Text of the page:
– The Public Lighting Authority of Detroit (PLA) is a Michigan state-created authority tasked with installing 65,000 LED lights in the city. These LED lights are being paid for by the Michigan Economic Development Corporation, which “awarded” the city of Detroit a $400,000 grant “from unspent federal funding.”
– The 50 new buses which the Detroit Department of Transport (DDOT) have put into service are the result of a $25.9-million grant given to the city by the US Transportation Secretary Anthony Foxx, and is being partially matched by the Michigan state government to produce a total subsidy of $32.375 million.
– The “blight removal” initiatives—actually just the demolition of houses trashed after years of “Devil’s Night” fire-bombing and related black lawlessness—is also being subsidized by Federal money, according to the city’s Financial Report.
– The utility infrastructure improvements are also federally subsidized, and users are being subsidized by a charity called the Detroit Water Project, which has collected hundreds of thousands of dollars in donations to help residents pay their water bills.
– All the other “improvements” announced in the city are also the result of outside federal subsidies. For example, US Vice President Joe Biden recently announced during a visit to Detroit that “federal money will help finance an institute in the city’s Corktown area where engineers will develop alternatives to steel for building cars.”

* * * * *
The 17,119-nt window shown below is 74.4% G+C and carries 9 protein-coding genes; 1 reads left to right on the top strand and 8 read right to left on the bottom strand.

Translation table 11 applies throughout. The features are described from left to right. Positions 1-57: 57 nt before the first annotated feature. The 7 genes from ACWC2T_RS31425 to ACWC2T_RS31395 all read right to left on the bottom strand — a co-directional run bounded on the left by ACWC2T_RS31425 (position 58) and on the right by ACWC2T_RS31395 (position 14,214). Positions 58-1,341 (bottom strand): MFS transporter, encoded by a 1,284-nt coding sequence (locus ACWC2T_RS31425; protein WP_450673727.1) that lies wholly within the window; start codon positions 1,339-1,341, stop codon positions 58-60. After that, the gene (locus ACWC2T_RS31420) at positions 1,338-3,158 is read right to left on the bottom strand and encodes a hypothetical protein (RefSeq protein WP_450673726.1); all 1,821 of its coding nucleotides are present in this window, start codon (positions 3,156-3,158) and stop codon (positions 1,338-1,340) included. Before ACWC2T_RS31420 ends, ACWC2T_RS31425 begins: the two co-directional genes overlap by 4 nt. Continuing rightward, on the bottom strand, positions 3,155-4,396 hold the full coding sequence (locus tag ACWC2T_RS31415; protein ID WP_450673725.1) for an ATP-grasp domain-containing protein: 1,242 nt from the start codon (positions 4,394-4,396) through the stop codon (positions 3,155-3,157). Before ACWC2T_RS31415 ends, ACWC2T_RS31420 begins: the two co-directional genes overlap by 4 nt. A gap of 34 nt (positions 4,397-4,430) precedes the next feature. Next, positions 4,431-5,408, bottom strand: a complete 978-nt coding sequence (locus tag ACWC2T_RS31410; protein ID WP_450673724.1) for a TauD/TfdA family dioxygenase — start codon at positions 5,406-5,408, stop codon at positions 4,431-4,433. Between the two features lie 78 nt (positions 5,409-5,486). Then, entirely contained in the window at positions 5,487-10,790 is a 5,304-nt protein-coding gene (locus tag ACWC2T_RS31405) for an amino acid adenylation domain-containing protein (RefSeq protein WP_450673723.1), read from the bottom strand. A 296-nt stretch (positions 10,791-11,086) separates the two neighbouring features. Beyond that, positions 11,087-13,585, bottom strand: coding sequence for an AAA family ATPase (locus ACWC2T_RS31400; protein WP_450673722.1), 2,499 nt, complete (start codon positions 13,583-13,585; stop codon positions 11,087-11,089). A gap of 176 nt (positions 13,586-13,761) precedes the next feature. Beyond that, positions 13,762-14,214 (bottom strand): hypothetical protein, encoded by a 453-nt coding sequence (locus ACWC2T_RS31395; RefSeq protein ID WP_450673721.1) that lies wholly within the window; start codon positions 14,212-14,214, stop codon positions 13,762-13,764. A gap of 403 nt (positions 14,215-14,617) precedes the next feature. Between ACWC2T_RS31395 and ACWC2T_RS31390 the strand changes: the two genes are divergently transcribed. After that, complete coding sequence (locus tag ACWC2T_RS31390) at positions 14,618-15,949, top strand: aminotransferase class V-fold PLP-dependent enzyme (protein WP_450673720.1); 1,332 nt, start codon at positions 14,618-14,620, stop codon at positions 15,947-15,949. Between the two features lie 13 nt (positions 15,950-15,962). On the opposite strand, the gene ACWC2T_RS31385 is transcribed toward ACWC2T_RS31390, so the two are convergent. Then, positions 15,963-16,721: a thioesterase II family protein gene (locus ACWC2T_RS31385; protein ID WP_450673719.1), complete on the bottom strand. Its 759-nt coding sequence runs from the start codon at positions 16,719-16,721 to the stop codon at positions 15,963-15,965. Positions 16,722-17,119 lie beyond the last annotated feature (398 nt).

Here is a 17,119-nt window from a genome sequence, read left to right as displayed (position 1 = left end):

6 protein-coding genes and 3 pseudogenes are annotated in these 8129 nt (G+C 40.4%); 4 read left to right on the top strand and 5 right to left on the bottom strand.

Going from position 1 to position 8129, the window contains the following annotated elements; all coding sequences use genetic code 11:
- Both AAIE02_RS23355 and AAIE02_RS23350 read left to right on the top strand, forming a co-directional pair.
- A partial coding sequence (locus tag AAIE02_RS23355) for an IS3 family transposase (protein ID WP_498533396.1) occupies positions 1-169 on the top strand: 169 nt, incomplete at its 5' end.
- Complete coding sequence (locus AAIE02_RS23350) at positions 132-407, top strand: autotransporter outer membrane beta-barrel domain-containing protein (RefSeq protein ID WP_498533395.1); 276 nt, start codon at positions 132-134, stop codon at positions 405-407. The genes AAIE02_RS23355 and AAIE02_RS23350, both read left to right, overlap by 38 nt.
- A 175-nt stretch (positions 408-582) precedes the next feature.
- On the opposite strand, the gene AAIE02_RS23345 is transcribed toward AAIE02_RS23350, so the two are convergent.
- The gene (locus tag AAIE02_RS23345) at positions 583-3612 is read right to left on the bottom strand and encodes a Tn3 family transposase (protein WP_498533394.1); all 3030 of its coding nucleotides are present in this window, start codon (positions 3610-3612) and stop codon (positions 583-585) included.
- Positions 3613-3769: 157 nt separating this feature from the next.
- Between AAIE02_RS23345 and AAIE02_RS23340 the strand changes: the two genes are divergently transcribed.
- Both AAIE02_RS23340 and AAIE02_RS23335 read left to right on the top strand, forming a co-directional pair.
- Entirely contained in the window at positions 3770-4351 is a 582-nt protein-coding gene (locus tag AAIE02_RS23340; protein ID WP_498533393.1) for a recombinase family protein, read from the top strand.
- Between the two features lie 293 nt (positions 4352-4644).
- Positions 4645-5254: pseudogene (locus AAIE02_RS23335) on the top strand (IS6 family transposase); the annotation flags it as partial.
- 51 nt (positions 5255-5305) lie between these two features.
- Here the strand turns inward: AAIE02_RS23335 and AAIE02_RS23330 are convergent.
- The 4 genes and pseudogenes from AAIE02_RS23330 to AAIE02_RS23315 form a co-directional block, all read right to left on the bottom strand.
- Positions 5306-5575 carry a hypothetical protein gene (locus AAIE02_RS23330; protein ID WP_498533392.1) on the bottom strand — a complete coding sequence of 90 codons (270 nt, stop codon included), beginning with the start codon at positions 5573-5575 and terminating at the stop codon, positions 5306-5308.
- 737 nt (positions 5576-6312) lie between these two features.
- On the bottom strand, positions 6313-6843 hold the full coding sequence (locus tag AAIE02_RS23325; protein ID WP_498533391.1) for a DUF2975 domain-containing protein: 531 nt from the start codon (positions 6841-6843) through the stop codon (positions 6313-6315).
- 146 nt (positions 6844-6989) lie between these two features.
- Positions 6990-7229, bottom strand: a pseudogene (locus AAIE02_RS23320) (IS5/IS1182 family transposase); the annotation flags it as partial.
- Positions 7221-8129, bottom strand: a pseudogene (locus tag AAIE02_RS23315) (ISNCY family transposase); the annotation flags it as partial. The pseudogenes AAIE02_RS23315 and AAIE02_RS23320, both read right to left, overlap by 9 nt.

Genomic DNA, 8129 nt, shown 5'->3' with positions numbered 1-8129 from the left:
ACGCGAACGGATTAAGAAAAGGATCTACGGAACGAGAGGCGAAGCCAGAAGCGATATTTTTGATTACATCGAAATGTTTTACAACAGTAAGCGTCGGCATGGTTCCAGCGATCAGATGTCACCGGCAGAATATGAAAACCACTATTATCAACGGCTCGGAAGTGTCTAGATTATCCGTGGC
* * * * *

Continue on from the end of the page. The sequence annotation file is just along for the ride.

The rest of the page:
In addition, the state of Michigan has taken over Detroit’s income tax collection system completely, and has been forced to appoint a “Detroit Financial Review Commission” which consists of a chief financial officer and a nine-member commission independent of the city government to monitor the city’s finances.
The problems which caused Detroit’s original collapse—the ethnic cleansing of its white residents—have not gone away, and will inevitably bring down these outside subsidized “improvements” as well.
As the city’s Financial Report confirmed:
The City’s economy and tax base continue to struggle under the weight of property valuation declines, a stubbornly weak demographic profile, and a dwindling population, all of which are impediments to the City’s efforts to revitalize its economy and shore up its revenue base.
The persistently high unemployment rate is also a contributor to the high concentration of residents below the poverty level. Approximately 39.3% of the City’s residents live in poverty, according to US census estimates from 2009–13, compared to the US official poverty rate of 14.5% for 2013. While Detroit is the eighteenth largest US City and still boasts a large economic base even after years of decline, the City reports a very low $21,889 full value per capita, well below the US city median of $89,356. This statistic illustrates the difficulty of funding services for a population of this size using the resources available.
In other words, nothing has changed in Detroit. The “improvements” will last only as long as the outside subsidies continue, and when they come to an end, the city will once again regress.